How Financial Wellness Can Aid Employee Retention
COVID has changed the way we work overnight. While the job market is tough and unemployment is high, some employees are still leaving the safety of their current jobs to look for others.
Watching a top-performing employee leave is not only disruptive to your business, it’s also expensive and fraught with other potential challenges.
Let’s take a closer look at some of these challenges related to employee turnover and what a solution might look like.
The Cost of Hiring A New Employee
The cost of hiring a new employee runs deeper than just their salary. There’s the cost associated with the initial recruiting, training and benefits. There is also the lost productivity cost of the vacant role and potential negative impact on team morale. Here are the common costs associated with hiring a new employee:
A recent survey by the Society of Human Resource Management (SHRM) found that the average cost per hire is over $4,000.
According to Training Magazine, companies spent an average of $1,286 per employee a year on training in 2019.
The Boston Business Journal states that a new hire’s salary plus benefits typically adds up to 1.25 to 1.4 times their base salary. For example, the salary plus benefits for an employee who earns $90,000 a year equals to around $112,500 to $126,000.
While these hard costs vary by industry, hiring a new employee involves additional short-term and long-term effects on your organization. Most companies and teams will experience a loss of productivity while waiting for new hires to join. Understaffing can put an additional load on the existing team and take a toll on team morale.
Losing top talent is expensive. So how can employers keep their people happy and engaged?
Retention can start with small things like giving your employees a full pantry or allowing them to bring their pets into the office. Extending further from there, you can support your employees with their career and self-development. There are a lot of things you can consider when it comes to keeping your employees engaged and happy.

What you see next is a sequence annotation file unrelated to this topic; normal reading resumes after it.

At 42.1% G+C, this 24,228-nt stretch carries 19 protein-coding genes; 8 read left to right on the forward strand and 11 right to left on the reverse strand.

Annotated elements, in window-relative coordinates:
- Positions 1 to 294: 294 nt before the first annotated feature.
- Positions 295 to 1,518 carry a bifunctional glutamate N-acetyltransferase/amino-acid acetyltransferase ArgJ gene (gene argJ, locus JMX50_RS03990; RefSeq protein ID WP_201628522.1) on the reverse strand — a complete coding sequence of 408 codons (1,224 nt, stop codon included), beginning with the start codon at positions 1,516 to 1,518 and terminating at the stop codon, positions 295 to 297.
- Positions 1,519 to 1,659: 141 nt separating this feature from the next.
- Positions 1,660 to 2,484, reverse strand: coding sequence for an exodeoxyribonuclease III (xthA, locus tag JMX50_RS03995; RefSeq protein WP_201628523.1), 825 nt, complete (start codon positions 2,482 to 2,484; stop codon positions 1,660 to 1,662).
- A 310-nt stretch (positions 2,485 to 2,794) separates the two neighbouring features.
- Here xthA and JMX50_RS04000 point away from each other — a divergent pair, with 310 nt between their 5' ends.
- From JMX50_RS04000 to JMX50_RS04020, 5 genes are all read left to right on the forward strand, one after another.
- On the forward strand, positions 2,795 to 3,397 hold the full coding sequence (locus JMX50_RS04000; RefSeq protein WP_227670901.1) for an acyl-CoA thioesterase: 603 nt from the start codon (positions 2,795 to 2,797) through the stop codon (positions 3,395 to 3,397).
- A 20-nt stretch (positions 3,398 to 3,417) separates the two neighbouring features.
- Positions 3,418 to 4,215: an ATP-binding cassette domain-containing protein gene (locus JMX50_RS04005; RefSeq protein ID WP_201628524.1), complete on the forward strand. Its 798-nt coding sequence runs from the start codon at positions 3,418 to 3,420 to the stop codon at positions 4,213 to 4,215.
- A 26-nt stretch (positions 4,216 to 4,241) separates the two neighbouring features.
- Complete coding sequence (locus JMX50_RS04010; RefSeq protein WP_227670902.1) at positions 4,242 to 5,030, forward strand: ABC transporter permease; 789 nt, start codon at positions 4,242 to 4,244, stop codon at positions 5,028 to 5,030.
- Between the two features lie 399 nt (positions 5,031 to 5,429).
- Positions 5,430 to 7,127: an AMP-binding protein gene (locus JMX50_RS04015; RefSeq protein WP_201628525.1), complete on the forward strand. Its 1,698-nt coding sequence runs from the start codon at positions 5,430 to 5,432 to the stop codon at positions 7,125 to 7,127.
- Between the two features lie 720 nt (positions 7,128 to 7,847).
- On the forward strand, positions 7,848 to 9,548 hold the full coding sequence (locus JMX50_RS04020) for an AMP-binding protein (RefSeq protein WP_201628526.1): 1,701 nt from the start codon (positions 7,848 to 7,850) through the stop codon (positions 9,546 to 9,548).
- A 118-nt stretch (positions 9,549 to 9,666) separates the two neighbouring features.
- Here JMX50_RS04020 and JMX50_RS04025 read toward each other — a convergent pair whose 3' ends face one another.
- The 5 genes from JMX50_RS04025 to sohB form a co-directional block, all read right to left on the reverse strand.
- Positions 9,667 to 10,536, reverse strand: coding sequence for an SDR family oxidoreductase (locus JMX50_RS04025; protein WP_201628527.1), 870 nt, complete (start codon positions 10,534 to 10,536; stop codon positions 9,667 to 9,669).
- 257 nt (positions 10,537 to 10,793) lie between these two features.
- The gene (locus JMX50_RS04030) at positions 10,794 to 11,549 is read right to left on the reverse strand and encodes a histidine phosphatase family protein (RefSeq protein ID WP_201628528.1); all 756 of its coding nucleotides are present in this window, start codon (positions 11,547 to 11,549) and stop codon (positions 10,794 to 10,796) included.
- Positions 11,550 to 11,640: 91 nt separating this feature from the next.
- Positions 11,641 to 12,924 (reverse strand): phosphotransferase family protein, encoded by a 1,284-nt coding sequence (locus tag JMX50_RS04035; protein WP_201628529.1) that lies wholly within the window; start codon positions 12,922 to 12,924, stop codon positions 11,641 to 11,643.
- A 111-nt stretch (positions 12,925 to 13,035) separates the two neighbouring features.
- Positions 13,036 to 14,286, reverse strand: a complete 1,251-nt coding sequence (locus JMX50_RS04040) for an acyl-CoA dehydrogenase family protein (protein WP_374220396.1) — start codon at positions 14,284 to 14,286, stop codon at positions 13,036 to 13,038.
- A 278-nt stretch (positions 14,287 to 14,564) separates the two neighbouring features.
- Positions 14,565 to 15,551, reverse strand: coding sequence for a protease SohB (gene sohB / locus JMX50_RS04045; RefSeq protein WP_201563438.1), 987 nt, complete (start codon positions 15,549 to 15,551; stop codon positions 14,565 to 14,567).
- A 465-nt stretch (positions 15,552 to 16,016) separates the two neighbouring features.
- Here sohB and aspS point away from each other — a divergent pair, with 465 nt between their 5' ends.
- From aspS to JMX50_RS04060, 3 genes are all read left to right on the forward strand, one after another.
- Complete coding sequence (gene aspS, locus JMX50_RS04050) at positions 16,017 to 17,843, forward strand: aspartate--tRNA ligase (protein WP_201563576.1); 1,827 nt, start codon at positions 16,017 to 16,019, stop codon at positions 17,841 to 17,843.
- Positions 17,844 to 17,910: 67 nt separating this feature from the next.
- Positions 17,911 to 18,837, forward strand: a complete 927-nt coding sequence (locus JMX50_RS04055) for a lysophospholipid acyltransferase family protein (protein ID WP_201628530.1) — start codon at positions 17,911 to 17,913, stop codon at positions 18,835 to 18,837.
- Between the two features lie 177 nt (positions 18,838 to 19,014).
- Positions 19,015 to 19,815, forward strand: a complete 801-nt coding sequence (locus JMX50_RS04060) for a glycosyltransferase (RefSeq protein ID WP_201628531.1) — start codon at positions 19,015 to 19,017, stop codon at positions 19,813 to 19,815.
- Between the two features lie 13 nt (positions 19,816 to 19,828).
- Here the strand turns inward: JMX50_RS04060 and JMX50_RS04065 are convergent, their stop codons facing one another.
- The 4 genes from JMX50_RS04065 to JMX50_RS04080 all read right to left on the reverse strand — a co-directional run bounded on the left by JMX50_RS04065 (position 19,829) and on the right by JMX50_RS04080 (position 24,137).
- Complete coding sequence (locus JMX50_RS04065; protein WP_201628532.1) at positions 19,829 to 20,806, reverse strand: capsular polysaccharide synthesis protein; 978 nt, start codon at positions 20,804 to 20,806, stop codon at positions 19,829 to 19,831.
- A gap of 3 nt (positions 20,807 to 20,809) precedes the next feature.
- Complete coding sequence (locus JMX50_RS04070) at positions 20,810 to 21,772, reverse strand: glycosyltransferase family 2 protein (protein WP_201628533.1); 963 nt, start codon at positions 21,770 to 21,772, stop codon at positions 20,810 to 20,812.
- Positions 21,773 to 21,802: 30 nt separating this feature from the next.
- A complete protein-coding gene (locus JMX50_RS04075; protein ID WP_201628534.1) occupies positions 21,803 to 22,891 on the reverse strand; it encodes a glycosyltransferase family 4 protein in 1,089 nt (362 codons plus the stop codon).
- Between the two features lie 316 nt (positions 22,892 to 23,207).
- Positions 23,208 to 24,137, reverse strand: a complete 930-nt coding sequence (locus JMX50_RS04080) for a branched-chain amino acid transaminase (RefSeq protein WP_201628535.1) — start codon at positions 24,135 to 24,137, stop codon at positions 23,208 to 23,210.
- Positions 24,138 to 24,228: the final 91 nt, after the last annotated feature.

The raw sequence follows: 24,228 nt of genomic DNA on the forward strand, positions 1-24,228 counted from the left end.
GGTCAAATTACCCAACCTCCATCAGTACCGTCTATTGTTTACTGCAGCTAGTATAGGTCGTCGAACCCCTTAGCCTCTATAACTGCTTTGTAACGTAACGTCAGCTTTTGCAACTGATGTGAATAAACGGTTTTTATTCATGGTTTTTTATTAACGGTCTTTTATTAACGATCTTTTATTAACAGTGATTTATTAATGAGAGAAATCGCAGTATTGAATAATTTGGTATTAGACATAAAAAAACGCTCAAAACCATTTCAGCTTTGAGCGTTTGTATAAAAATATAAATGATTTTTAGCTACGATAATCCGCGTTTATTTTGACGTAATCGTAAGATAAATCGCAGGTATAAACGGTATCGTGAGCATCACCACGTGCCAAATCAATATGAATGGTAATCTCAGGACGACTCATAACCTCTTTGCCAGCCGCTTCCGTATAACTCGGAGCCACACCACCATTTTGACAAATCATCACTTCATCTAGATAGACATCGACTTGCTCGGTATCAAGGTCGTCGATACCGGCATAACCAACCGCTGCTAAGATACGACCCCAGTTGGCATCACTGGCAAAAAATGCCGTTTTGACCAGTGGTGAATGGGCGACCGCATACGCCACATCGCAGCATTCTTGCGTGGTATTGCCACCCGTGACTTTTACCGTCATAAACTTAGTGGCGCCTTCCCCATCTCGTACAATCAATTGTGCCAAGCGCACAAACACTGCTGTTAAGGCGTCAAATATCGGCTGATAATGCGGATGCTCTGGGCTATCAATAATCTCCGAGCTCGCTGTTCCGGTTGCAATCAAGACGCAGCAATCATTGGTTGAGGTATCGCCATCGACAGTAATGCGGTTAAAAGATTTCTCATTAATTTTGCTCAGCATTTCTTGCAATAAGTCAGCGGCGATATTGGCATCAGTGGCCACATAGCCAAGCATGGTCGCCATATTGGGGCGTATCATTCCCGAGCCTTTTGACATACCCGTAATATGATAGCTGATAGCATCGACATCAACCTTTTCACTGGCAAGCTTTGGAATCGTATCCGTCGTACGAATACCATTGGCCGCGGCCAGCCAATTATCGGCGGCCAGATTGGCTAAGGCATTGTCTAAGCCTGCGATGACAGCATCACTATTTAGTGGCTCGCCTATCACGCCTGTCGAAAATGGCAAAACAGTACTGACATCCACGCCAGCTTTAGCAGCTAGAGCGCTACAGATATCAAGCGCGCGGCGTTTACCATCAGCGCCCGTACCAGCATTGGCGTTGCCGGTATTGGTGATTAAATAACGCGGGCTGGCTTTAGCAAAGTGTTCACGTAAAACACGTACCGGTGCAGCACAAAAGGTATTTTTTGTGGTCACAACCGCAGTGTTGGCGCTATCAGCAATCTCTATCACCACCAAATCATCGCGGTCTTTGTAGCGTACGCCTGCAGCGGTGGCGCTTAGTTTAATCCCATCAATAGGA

Here’s what we know employees want:
Employees are looking for growth in their role and in their careers. According to the CNBC/SurveyMonkey Workplace Happiness Survey, nearly a quarter (24%) of Gen Z and Millennial workers say that “having opportunities to advance” is the most important factor in their overall happiness at work.
Training and development
Through mentoring, seminars and classes, and educational materials such as books, video series, and audiobooks, skill enhancement programs might give your employees the boost they need.
In pre-COVID days, free lunches and snacks were all the rage. As we embrace a new way of working, small food perks for example can go a long way. Free lunches and snacks have been known to keep employees motivated. While currently you may not be hiring chefs in-house to feed your growing team, Doordash and Postmates credit can be a win for your employees. Other small perks can include things like frequent visitor awards at local coffee shops and discounts with health clubs.
Wellness offerings that keep employees mentally, physically, and financially healthy can also help with engagement. Physical and mental wellness programs have been around for a while, but financial wellness benefits are having a big impact in the workplace today.
A 2019 survey by Employee Benefit Research showed the top reasons why employers choose to offer financial wellness benefits. Here’s what they found:
- 42% said it was to reduce financial stress and
- 35% said that having a financial wellness solution can improve employee retention
Some employees even say they would consider leaving for an employer focused on financial wellness. By offering financial wellness benefits companies can help their employees achieve their short-term and long-term financial goals, while increasing employee engagement and retention.